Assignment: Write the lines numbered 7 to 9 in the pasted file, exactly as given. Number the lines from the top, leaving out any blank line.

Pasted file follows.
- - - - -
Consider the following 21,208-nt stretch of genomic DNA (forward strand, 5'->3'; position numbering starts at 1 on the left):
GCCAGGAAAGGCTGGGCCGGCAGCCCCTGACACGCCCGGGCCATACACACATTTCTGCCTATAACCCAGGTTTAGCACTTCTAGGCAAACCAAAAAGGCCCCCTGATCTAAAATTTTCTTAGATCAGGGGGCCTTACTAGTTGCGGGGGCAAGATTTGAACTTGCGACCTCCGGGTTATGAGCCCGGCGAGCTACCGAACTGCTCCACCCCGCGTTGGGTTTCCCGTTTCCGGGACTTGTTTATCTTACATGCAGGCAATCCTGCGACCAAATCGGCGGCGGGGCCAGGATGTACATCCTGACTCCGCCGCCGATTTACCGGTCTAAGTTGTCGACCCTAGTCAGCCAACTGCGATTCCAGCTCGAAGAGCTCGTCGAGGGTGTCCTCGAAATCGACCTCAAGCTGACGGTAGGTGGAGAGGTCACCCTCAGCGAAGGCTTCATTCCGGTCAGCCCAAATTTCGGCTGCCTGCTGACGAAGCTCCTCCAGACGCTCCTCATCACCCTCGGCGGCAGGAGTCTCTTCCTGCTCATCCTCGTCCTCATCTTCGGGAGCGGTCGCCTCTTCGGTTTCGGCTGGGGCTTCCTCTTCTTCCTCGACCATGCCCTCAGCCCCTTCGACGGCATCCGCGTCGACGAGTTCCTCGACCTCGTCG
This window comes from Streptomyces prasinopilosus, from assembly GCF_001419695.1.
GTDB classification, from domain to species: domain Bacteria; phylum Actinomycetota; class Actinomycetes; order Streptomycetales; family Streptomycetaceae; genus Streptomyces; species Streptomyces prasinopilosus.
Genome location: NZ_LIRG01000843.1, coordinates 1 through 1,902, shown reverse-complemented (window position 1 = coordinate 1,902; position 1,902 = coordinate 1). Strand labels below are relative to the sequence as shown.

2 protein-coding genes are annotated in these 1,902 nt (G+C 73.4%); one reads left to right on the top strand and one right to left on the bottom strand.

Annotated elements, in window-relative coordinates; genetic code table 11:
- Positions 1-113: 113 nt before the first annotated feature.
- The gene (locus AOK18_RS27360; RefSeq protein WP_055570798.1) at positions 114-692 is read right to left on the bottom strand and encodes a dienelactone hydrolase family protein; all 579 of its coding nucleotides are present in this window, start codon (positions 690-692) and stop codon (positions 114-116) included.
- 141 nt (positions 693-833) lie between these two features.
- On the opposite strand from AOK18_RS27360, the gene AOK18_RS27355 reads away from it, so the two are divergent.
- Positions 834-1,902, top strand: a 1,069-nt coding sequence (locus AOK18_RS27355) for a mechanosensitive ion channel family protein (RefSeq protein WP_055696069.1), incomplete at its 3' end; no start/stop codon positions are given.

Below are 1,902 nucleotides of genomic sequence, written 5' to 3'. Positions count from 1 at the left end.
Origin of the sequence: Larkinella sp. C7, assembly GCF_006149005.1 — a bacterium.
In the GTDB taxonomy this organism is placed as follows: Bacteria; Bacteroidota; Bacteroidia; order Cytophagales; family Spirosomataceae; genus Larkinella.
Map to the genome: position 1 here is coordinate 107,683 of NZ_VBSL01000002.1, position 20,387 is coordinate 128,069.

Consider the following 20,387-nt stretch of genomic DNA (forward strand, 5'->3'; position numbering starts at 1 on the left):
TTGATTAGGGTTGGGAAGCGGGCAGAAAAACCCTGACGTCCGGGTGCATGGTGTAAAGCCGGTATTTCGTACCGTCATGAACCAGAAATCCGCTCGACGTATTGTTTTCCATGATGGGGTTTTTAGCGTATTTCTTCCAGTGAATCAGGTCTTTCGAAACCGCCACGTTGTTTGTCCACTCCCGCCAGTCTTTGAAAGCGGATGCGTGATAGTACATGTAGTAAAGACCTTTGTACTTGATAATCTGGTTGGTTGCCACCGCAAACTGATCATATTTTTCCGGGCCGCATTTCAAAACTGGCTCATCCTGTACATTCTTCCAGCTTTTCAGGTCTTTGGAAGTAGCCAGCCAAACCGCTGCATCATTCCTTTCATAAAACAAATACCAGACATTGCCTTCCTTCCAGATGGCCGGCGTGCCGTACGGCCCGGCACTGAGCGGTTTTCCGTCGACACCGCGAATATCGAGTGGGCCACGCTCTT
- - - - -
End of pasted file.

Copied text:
Annotated elements, in window-relative coordinates; genetic code table 11:
- Positions 1-113: 113 nt before the first annotated feature.
- The gene (locus AOK18_RS27360; RefSeq protein WP_055570798.1) at positions 114-692 is read right to left on the bottom strand and encodes a dienelactone hydrolase family protein; all 579 of its coding nucleotides are present in this window, start codon (positions 690-692) and stop codon (positions 114-116) included.